Otto Porter Jr. finding shot could be Warriors key vs. Grizzlies


Porter finding shot could be key for Warriors vs. Grizzlies originally appeared on NBC Sports Bayarea

SAN FRANCISCO — With Gary Payton II out for the rest of the Western Conference semifinals and beyond, Steve Kerr has a big decision to make. Who replaces Payton in the Warriors’ starting lineup against the Memphis Grizzlies?

Kerr could just go back to his traditional lineup of center Kevon Looney being inserted back in to counter the Grizzlies’ rebounding. He could go back to Jordan Poole being a starter again and try to turn this into an offensive track meet right from opening tip Saturday night in Game 3 at Chase Center. Another option that’s a bit of a wild-card but could make sense is bringing Otto Porter Jr. in off the bench.

Either way, whether he’s a starter or remains on the bench to begin the game, Porter will play a big role the rest of the series and beyond in the playoffs — if the Warriors advance.

Porter, 28, averaged 22.2 minutes per game in the regular season and is right around there so far in the playoffs. He even played with the closing lineup in Game 5 of Golden State’s win against the Denver Nuggets to send them home for good, playing almost the entire final frame.

He’s a vital part to the Warriors’ success in a multitude of ways. But unlocking one specific part of his game could give the Warriors a major edge: His shot.

Porter admittedly would like to see his shots fall more often. At the same time, he won’t be a single-minded player, which has made him so great for the Warriors.

“I’m not going to let that define the way I play basketball,” Porter said Thursday at practice. “Yeah, would I like my shots to go in? Absolutely. But that’s not the only part of my game that I can bring. I’m gonna do whatever it takes — bring energy, defend, rebound — to give my energy a boost, especially coming off the bench.”

That’s exactly what Porter has done, no matter if he’s sinking shots or they’re clanking out. He’s the Warriors’ Plus-Minus King and impacts the game in other ways through his passing, screening, rebounding, defense and overall smarts on the court. There’s no doubt that him hitting shots at a higher clip also would open up the Warriors’ offense that much more.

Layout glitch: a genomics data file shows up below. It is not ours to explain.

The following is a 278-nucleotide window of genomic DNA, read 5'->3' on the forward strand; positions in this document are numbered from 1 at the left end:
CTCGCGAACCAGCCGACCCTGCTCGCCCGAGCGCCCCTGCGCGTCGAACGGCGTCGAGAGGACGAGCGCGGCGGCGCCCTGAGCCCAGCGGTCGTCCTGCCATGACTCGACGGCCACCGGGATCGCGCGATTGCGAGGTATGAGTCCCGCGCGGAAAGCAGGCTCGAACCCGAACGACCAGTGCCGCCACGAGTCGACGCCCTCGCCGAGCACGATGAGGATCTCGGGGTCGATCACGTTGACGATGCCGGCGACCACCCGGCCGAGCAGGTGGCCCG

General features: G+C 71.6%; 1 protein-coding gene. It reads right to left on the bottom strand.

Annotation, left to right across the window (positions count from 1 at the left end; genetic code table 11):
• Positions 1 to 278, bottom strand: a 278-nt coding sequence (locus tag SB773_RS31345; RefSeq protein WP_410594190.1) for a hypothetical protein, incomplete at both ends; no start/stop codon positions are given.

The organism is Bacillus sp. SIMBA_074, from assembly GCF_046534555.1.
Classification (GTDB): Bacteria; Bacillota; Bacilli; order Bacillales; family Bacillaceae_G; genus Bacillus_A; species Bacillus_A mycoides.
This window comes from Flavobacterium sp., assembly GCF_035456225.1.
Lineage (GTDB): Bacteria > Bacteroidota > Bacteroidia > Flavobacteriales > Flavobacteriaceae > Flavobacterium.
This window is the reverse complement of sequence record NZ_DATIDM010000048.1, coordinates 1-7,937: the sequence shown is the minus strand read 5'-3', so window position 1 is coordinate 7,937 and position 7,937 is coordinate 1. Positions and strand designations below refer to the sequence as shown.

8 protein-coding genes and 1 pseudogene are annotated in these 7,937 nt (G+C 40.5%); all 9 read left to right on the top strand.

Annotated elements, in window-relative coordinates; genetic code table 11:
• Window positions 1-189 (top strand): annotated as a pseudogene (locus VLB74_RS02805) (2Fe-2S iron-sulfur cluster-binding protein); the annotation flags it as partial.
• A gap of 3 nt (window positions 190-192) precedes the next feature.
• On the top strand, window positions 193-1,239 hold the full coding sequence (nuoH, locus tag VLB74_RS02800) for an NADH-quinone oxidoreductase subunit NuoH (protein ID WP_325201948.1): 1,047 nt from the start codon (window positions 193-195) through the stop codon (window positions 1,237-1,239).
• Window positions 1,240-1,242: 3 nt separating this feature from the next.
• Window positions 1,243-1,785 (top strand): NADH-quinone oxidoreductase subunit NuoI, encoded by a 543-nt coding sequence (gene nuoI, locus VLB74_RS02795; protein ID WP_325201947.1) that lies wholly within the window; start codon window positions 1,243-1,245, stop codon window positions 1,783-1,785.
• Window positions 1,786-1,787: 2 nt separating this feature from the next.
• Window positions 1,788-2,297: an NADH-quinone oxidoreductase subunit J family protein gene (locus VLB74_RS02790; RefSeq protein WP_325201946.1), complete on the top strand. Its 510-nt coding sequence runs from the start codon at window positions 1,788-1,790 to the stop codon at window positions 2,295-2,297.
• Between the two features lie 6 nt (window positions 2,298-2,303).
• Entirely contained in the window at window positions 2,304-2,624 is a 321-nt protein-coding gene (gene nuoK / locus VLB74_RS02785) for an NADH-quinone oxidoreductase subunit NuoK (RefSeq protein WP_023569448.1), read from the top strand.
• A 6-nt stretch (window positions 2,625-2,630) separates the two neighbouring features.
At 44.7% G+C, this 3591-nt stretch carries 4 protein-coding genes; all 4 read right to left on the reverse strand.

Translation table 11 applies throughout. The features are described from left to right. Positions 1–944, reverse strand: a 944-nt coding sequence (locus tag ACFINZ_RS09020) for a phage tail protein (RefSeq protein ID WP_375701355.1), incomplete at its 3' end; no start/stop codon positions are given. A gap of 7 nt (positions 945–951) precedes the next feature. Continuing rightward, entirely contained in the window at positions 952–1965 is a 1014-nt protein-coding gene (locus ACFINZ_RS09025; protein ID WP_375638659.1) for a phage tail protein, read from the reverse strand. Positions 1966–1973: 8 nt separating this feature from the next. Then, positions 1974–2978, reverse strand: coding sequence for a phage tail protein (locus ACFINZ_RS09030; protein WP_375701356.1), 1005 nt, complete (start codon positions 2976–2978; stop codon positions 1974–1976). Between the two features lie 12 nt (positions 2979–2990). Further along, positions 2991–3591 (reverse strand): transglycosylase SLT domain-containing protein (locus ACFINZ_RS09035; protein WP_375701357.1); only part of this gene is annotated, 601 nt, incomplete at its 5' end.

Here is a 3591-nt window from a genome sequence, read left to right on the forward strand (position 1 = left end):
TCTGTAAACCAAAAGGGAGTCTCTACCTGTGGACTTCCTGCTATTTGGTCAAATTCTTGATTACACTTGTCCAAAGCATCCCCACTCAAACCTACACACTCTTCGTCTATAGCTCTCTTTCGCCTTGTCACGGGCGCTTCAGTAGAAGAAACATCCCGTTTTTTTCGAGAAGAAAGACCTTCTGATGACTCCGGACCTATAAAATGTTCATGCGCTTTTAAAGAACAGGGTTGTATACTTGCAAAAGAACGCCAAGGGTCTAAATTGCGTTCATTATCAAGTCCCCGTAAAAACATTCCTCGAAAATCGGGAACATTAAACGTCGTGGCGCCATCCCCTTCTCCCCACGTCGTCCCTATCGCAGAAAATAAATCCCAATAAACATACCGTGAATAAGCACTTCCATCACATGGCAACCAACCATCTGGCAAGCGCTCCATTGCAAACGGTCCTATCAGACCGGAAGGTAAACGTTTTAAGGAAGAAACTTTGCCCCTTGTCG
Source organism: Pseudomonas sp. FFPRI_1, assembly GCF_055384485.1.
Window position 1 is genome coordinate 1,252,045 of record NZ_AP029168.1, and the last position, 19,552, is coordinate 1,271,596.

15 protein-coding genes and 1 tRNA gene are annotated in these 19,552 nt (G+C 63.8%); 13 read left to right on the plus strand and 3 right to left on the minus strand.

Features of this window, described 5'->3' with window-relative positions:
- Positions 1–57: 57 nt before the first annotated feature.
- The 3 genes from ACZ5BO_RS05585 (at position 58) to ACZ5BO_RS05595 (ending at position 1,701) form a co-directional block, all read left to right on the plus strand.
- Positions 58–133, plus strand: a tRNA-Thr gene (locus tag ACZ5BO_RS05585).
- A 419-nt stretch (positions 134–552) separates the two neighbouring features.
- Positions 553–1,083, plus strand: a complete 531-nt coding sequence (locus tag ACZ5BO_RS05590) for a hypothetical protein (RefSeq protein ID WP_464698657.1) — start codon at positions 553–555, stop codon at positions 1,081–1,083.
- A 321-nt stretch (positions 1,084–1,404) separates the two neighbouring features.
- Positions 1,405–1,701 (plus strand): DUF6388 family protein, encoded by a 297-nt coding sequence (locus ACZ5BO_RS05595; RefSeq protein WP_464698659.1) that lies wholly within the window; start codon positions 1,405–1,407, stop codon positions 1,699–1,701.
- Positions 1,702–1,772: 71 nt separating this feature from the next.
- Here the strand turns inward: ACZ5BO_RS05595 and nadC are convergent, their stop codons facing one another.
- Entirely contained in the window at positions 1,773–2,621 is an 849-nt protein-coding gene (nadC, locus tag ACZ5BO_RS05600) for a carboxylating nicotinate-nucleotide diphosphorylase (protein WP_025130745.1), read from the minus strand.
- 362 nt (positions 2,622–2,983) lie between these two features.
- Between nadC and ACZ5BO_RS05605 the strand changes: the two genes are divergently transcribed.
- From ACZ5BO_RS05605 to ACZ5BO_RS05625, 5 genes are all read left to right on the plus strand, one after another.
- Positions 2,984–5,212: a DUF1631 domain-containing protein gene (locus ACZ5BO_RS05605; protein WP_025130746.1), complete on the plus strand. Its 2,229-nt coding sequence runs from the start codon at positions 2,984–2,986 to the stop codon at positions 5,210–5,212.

Through the Warriors’ first seven playoff games, Porter is averaging 3.3 points per game while shooting 30 percent from the field and 13.3 percent from 3-point range. In two games against the Grizzlies, he has gone 2-for-8 from the field and has missed both of his 3-pointers. This isn’t new, though. Porter has struggled finding his shot for months now.

Before the NBA All-Star break, Porter was shooting 47.4 percent from the field and 39.1 percent from deep. He had a 121 offensive rating and 59.6 true shooting percentage. But in 15 regular-season games after the break, Porter’s percentages dropped to 43.2 percent from the field and, more notably, 27 percent on 3-pointers. His offensive rating fell to 113 and he had a true shooting percentage of 53.5.

The Warriors went 5-10 in games Porter played after the All-Star break. OK, missing Steph Curry for a stretch, as well as Draymond Green, doesn’t help. Neither does a cold streak from the field.

To say Kerr is concerned would be a flat-out lie. All season long, he has referred to Porter as the “Perfect Warrior” for all the little things he does that contribute to winning. He knows his player wants to see his shot swish through the nets, but also knows that isn’t going to stop him from playing his game.

“The biggest thing is to space the floor,” Kerr said Friday at practice. “Memphis is super athletic as a team, so if there’s a lot of bodies in the paint, it becomes tougher to create offense. Spacing is crucial. Otto is a guy who provides that spacing with passing and screening. He understands the game, he understands how to get himself open, how to get other people open.

“He’s been great. The other night I think he might have taken one three and maybe made one or two shots in the game and he was a plus-17. He knows how to impact the game whether he’s scoring or not.”

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Kerr’s not wrong. In the Warriors’ Game 2 loss Tuesday night in Memphis, Porter was a game-high plus-17 in 21 minutes off the bench. He made one of his four shots and missed his lone 3-point attempt. But Porter also grabbed nine huge rebounds, and had two assists and one steal.

Though he has scored six total points in two games against the Grizzlies in the second round, Porter is averaging 8.5 rebounds, 3.0 assists and 1.5 steals per game. He’s sticking to his word that he won’t let his shooting define him, good or bad.

The Grizzlies also have invited shots from Porter. He isn’t just missing contested shots, he’s missing wide-open ones. His Warrior teammates aren’t afraid to find him open shots. They trust him and want him to shoot. But so do the Grizzlies.

The Warriors can’t be far outweighed by offensive threats on the floor. It puts them at a disadvantage and just places more pressure on their main scorers with more bodies surrounding them. Porter will continue to contribute to winning, and space the floor. One of the main reasons he’s seen as a floor-spacer should also be his shot.

If he finds it in Game 3 and going forward, Porter truly will perfectly fit Kerr’s nickname for him.

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